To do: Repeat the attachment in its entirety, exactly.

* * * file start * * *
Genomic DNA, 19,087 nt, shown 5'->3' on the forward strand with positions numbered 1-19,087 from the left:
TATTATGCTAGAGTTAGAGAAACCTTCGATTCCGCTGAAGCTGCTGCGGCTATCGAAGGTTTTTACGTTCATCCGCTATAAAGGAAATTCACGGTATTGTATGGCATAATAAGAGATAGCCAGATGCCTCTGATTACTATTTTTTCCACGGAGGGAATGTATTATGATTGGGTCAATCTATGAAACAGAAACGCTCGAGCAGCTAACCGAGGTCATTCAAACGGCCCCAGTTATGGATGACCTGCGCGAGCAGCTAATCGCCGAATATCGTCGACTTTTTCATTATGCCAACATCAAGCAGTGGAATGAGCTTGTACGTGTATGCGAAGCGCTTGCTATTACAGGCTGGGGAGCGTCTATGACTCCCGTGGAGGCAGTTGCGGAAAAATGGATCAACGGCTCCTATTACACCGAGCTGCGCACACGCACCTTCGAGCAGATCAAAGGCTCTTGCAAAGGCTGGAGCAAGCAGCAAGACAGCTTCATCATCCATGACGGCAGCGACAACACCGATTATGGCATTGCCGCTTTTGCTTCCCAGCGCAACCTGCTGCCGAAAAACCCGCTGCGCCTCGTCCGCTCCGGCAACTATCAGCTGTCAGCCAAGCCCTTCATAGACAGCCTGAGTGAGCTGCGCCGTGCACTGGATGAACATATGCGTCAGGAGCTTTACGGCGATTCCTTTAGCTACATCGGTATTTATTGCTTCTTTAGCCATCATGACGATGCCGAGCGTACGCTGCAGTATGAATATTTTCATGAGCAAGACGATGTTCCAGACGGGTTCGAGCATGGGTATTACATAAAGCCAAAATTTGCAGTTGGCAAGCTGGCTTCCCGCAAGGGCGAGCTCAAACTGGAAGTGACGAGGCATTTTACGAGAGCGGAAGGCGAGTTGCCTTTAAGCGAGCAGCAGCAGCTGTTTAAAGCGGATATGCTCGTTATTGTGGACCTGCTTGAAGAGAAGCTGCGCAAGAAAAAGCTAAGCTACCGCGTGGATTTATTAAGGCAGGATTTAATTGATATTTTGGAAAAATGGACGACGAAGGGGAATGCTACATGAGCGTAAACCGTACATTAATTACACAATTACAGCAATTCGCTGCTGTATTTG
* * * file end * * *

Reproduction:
Genomic DNA, 19,087 nt, shown 5'->3' on the forward strand with positions numbered 1-19,087 from the left:
TATTATGCTAGAGTTAGAGAAACCTTCGATTCCGCTGAAGCTGCTGCGGCTATCGAAGGTTTTTACGTTCATCCGCTATAAAGGAAATTCACGGTATTGTATGGCATAATAAGAGATAGCCAGATGCCTCTGATTACTATTTTTTCCACGGAGGGAATGTATTATGATTGGGTCAATCTATGAAACAGAAACGCTCGAGCAGCTAACCGAGGTCATTCAAACGGCCCCAGTTATGGATGACCTGCGCGAGCAGCTAATCGCCGAATATCGTCGACTTTTTCATTATGCCAACATCAAGCAGTGGAATGAGCTTGTACGTGTATGCGAAGCGCTTGCTATTACAGGCTGGGGAGCGTCTATGACTCCCGTGGAGGCAGTTGCGGAAAAATGGATCAACGGCTCCTATTACACCGAGCTGCGCACACGCACCTTCGAGCAGATCAAAGGCTCTTGCAAAGGCTGGAGCAAGCAGCAAGACAGCTTCATCATCCATGACGGCAGCGACAACACCGATTATGGCATTGCCGCTTTTGCTTCCCAGCGCAACCTGCTGCCGAAAAACCCGCTGCGCCTCGTCCGCTCCGGCAACTATCAGCTGTCAGCCAAGCCCTTCATAGACAGCCTGAGTGAGCTGCGCCGTGCACTGGATGAACATATGCGTCAGGAGCTTTACGGCGATTCCTTTAGCTACATCGGTATTTATTGCTTCTTTAGCCATCATGACGATGCCGAGCGTACGCTGCAGTATGAATATTTTCATGAGCAAGACGATGTTCCAGACGGGTTCGAGCATGGGTATTACATAAAGCCAAAATTTGCAGTTGGCAAGCTGGCTTCCCGCAAGGGCGAGCTCAAACTGGAAGTGACGAGGCATTTTACGAGAGCGGAAGGCGAGTTGCCTTTAAGCGAGCAGCAGCAGCTGTTTAAAGCGGATATGCTCGTTATTGTGGACCTGCTTGAAGAGAAGCTGCGCAAGAAAAAGCTAAGCTACCGCGTGGATTTATTAAGGCAGGATTTAATTGATATTTTGGAAAAATGGACGACGAAGGGGAATGCTACATGAGCGTAAACCGTACATTAATTACACAATTACAGCAATTCGCTGCTGTATTTG